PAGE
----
Animal Behavior is Affected by Climate Change

Climate change is expected to have a devastating impact on livestock health and welfare. Several studies suggest that the anticipated rise in air temperatures may reduce the risk of death and improve the health and welfare of humans and livestock living in areas with harsh winters. Climate change’s negative effects on animal health and welfare will be the result of changes in air temperature, precipitation, frequency, and magnitude of extreme weather events, and will be both direct and indirect.

Increased temperatures, as well as the frequency and intensity of heatwaves, may be the primary direct effects of climate change. Heat stress can harm livestock health by causing metabolic disruptions, oxidative stress, and immune suppression, which can lead to infections and death. Climate change’s indirect effects are primarily those related to the quantity and quality of feedstuffs and drinking water, as well as the survival and distribution of pathogens and/or their vectors.

According to a study involving over a hundred animal species, human-caused environmental change has the greatest impact on the animals’ activity in exploring their environment. Humans are reshaping the environment at an increasing rate. Indeed, one of the most important current research topics is animals’ ability to adapt to human-induced environmental change and how that change affects the expression of animal traits.

The most noticeable difference was observed in the animals’ activity in exploring their surroundings. Animals react strongly to all types of environmental change, but climate change has caused the most significant shift in animal behavior.

Niemelä

Researchers from the University of Helsinki and Lancaster University studied which behavioral traits are the most sensitive to human-induced environmental change, and which human-induced environmental changes animals respond to the most sensitively, using data collected on a little more than one hundred animal species. Fish, birds, crustaceans, and mammals were among the groups of organisms studied, ranging in size from the largest to the smallest. Insects, amphibians, and lizards were also included.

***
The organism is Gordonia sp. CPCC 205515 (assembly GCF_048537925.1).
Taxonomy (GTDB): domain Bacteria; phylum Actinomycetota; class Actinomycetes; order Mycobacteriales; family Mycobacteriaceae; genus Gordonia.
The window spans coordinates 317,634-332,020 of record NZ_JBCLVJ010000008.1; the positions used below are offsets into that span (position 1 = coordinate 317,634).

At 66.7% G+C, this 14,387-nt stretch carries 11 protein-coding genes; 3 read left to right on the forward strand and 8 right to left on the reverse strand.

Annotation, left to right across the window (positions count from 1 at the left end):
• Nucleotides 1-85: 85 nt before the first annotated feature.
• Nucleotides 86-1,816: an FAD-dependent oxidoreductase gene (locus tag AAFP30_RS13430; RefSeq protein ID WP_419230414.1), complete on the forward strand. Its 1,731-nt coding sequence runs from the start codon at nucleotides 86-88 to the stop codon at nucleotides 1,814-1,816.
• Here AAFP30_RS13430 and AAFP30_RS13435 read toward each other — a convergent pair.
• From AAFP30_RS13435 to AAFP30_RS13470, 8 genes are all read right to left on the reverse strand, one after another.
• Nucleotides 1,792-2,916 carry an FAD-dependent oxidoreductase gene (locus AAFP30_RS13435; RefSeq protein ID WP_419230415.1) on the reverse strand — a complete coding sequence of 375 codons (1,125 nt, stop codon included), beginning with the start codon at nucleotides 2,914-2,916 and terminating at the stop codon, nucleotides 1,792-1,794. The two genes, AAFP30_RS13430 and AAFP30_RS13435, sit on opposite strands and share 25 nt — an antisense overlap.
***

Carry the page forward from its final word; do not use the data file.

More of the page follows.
All of the behavioral traits studied, aggression, activity, boldness, sociability, and exploration of their environment, changed dramatically as a result of human-caused environmental change.

Climate change affects animal behavior

“The most noticeable difference was observed in the animals’ activity in exploring their surroundings. Animals react strongly to all types of environmental change, but climate change has caused the most significant shift in animal behavior “says Petri Niemelä, a postdoctoral researcher at the University of Helsinki’s Faculty of Biological and Environmental Sciences.

Sea levels are rising, and the oceans are warming. Droughts that last longer and are more intense endanger crops, wildlife, and freshwater supplies. Climate change is threatening the diversity of life on our planet, from polar bears in the Arctic to marine turtles off the coast of Africa.

Other forms of human-induced environmental change included in the modeling, in addition to climate change, were changes in carbon dioxide concentration and nutrient levels, alien species, and other biotic changes caused by humans, as well as direct human impact through, for example, urbanization or other human disturbances.

Changes in activity or other animal behavior are frequently the first signs of climate change in animals. Ocean warming causes deoxygenation, or a decrease in the amount of oxygen dissolved in the ocean, as well as sea-level rise due to thermal expansion of seawater and melting of continental ice. Rising temperatures, combined with ocean acidification (the decrease in pH of the ocean caused by CO2 uptake), have an impact on marine species and ecosystems, as well as the fundamental benefits humans derive from the ocean.

“Animals can avoid the immediate negative effects of environmental change by changing their behavior. Such change, for example, can compensate for decreased reproductive success or increased mortality caused by environmental change. Animals can learn more about their changing environment by changing their behavior.”

The researchers from the University of Helsinki and Lancaster University based their study on a survey of over a thousand scholarly, peer-reviewed publications, from which the data for the analysis on a little more than a hundred animal species were gathered. The study was published in the international OIKOS journal series as an open-access publication.